What's a football for anyway?

When I was 10, there were two things I knew for sure: I loved football, and the Green Bay Packers were my favorite team. My family lived in sunny Miami, but I would have gladly moved to frigid Wisconsin just to see the Packers play.

This was the 1967 season, and the Pack kept winning. The next thing I knew, they were coming to the Orange Bowl to play the Oakland Raiders in Super Bowl II. The game would be played on my 11th birthday right in my hometown. I couldn't think of a better birthday gift than to go see the Pack win.

They had a bunch of my heroes. Bart Starr, the quiet, humble quarterback from Alabama who rose to stardom under the leadership of the great coach Vince Lombardi. And there was Max McGee, Willie Davis, and Jerry Kramer. All stars.

Someday, I wanted to play like these guys, and I wanted to see them play in person, not just on TV.

"Dad, can we go?" I asked. (I actually begged.)

"We'll see," he said.

If I asked for anything and he said, "We'll see," I usually got it. If I asked to go fishing and he said that, I knew we probably were going to go.

So I thought we might go to see the Packers take down the Raiders.

But we didn't. My dad tried every way he could to get tickets, short of getting scalped by some scalper, but tickets just weren't available.

"Sorry, son," he said. "We'll see what else we can do."

All that was left to do was watch the game on TV, I figured.

Then my father bought me a football. I was glad to get it, all smooth and brand-new. But I already had a football.

"This is going to be a very special ball," he said.

"How?"

"You'll see."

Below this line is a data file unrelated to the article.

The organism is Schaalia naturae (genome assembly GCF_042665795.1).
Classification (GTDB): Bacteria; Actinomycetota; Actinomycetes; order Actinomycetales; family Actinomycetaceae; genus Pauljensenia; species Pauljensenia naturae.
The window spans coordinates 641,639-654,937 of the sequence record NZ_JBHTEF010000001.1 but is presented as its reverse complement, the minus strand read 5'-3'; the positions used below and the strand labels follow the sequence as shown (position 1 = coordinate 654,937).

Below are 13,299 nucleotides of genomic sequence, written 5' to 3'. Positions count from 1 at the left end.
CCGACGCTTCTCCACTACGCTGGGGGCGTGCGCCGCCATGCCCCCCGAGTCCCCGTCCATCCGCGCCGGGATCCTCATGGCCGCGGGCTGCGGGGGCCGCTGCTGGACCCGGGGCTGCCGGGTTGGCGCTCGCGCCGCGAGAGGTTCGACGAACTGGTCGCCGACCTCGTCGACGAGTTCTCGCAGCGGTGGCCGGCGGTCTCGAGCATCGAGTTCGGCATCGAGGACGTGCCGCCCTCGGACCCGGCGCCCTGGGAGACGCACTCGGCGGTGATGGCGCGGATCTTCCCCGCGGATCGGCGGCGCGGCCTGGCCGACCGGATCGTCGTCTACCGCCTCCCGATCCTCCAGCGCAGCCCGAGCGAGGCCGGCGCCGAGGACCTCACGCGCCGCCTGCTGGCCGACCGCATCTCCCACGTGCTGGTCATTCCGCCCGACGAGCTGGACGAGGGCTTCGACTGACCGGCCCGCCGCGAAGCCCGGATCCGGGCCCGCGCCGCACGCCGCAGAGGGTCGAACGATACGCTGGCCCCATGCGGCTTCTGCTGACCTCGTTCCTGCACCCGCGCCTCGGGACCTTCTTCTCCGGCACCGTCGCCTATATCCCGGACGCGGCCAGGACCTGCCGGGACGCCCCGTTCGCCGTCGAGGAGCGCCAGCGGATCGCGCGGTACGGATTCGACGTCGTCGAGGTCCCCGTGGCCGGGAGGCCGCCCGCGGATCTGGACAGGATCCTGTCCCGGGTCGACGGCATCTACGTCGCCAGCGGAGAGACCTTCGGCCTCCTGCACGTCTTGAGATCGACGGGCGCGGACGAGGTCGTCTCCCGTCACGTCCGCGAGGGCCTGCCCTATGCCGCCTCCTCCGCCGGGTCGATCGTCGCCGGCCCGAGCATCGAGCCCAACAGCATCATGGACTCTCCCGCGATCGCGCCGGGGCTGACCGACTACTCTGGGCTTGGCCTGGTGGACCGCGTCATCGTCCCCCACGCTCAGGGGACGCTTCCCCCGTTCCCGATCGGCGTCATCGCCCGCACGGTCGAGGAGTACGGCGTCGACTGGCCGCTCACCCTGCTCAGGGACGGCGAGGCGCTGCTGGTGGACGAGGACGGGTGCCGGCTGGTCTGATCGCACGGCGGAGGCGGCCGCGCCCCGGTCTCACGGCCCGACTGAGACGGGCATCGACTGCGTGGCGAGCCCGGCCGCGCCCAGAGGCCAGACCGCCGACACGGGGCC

The Pack came to town, and each day before the game, I read all the articles in the newspaper during the big pregame buildup. Almost everyone agreed that the Pack would win, but I wasn't so confident - you never know till the game is over.

"Who do you think will win?" I asked my father.

"We'll see," he said.

Then, a couple of days before the game, my father took my new football to work with him. I didn't know why.

When he brought it back, he presented it to me as a birthday gift. It was covered with the autographs of nearly every Packer on the team: Bart Starr, Boyd Dowler, Donny Anderson, Vince Lombardi, the coach. Even names I hardly recognized.

I couldn't believe it.

"How did you do that?" I asked.

Somehow my dad's boss got the ball to the team.

That Sunday we watched the game on TV, and I held the ball, signed by the very guys who were playing the game.

The Packers won: 33-14.

"Don't ever play with this ball," my dad advised me. "Just put it on your shelf and enjoy it. Someday it'll be worth something."

I kept it on my shelf for about a year, but there's only so much enjoyment a boy can get from a football sitting on a shelf.

One day I took it outside and told a friend to "go long." He ran and I threw. Actually, I overthrew. The ball hit the road out front. We picked it up, and it had a huge scuff on it, right through the names of several Packers' players.

"You ruined it," my father said when he saw it. But he didn't get mad. Or, if he did, he kept it to himself.

Once the ball was ruined, it became like any other football. I played with it often in backyard games, and eventually it went into the trash.

Today, the experts say the '67 Packers were one of the greatest teams in pro football history. The team was made up of players who became legends.

I guess that ball would be worth a lot of money now. But the memory of that gift from my father - and his quiet reaction after I had played with it - is worth a whole lot more.

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